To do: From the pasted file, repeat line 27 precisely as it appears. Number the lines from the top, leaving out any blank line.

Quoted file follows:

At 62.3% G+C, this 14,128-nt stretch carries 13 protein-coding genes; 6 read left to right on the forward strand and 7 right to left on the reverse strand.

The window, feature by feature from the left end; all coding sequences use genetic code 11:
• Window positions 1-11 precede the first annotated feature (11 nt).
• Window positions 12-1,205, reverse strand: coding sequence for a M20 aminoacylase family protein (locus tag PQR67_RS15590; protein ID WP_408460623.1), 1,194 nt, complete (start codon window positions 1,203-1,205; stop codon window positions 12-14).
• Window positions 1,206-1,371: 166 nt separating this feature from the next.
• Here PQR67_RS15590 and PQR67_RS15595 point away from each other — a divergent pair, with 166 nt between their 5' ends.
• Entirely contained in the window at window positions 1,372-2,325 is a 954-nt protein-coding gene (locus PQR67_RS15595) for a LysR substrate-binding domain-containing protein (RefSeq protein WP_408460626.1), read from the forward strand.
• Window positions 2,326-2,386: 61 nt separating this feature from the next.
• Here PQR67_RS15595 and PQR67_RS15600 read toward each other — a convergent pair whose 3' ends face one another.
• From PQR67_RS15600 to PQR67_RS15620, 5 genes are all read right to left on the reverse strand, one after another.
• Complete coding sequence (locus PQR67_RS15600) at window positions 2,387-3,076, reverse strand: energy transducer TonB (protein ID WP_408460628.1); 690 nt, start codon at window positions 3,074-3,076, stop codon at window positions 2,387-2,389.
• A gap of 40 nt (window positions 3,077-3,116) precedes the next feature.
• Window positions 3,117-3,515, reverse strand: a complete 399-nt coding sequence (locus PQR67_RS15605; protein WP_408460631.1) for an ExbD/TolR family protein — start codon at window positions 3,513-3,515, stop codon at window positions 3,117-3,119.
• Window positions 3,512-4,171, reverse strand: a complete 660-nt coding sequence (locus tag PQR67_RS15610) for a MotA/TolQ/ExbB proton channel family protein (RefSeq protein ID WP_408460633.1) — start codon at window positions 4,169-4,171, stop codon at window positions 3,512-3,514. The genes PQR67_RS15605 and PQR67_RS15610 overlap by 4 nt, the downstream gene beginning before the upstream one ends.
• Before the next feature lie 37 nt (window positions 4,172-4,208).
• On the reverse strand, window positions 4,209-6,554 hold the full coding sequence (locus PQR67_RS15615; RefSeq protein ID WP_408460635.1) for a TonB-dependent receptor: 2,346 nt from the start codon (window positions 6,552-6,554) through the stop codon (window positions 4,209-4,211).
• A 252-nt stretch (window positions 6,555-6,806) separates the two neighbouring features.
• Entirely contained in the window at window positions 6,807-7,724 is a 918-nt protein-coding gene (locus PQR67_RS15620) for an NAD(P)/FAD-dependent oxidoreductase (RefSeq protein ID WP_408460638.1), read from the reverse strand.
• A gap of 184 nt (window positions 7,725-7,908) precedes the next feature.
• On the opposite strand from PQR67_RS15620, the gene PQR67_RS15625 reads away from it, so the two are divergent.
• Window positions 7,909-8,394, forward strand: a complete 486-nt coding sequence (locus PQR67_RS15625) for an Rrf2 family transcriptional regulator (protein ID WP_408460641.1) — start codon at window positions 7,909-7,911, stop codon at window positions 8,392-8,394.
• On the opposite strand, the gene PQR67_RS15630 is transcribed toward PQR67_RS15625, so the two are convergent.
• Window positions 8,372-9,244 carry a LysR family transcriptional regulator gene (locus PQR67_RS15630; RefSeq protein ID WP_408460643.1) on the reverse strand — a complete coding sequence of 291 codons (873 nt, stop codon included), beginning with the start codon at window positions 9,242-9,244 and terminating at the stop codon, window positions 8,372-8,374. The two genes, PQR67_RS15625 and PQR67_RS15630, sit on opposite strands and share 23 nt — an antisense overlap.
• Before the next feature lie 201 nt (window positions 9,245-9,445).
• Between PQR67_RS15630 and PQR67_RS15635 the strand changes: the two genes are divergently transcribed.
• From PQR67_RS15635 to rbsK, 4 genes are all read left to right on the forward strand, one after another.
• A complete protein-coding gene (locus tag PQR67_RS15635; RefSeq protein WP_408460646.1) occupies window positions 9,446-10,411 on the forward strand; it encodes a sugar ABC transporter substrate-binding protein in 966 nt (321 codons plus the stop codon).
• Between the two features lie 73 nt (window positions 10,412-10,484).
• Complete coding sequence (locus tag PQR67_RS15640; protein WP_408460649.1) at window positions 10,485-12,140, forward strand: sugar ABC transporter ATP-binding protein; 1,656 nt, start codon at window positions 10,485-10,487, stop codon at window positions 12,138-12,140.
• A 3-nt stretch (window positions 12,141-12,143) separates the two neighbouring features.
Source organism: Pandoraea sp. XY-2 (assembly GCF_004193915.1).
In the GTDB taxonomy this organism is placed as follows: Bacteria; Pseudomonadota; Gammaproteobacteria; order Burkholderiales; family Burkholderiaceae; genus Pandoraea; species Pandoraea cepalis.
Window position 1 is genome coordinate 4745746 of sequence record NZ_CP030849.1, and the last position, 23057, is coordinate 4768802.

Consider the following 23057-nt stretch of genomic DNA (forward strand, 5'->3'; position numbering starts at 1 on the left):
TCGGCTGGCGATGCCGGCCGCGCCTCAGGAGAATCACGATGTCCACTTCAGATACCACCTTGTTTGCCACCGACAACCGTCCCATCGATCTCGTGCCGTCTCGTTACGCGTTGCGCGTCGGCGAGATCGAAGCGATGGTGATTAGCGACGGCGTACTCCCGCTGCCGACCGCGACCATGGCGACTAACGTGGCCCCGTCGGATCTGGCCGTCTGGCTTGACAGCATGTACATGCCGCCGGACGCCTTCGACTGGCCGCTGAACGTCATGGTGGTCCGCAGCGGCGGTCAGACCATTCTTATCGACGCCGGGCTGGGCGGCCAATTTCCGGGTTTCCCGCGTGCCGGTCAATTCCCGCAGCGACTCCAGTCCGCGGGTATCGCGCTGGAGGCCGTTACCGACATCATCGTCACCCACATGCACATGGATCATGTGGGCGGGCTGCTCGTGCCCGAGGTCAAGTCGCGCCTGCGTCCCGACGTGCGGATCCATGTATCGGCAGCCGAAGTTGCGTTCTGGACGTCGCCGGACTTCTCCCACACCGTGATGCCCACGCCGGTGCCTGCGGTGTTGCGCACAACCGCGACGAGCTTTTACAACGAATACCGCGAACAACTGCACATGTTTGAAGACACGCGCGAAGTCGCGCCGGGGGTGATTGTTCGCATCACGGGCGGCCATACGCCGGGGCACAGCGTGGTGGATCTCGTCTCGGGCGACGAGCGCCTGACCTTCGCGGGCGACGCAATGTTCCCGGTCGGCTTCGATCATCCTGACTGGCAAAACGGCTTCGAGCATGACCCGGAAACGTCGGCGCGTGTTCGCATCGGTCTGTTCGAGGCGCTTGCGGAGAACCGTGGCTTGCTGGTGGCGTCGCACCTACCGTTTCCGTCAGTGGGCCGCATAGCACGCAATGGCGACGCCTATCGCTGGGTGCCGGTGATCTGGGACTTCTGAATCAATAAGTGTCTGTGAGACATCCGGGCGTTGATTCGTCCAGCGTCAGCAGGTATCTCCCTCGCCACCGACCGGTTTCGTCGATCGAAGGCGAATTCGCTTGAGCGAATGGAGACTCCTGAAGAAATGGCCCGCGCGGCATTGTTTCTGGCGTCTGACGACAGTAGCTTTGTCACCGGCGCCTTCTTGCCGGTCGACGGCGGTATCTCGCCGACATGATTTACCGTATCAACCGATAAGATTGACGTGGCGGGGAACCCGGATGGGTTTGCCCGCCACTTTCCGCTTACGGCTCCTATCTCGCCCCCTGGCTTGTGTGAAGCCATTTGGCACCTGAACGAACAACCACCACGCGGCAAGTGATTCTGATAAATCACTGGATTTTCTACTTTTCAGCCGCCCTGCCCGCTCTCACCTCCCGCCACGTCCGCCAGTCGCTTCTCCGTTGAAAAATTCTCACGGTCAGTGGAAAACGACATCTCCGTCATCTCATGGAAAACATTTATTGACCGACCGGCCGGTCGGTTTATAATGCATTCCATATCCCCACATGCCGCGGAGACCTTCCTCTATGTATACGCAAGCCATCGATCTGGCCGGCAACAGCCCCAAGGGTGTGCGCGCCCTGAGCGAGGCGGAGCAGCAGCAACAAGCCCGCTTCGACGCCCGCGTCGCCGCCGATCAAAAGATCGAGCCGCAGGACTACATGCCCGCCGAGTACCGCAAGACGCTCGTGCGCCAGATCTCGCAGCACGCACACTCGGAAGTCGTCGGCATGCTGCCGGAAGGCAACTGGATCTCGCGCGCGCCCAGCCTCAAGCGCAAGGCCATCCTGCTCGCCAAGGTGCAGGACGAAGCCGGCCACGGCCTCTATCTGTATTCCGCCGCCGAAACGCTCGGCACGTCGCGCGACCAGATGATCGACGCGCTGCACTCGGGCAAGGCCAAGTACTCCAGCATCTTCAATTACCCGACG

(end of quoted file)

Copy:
• A complete protein-coding gene (locus tag PQR67_RS15635; RefSeq protein WP_408460646.1) occupies window positions 9,446-10,411 on the forward strand; it encodes a sugar ABC transporter substrate-binding protein in 966 nt (321 codons plus the stop codon).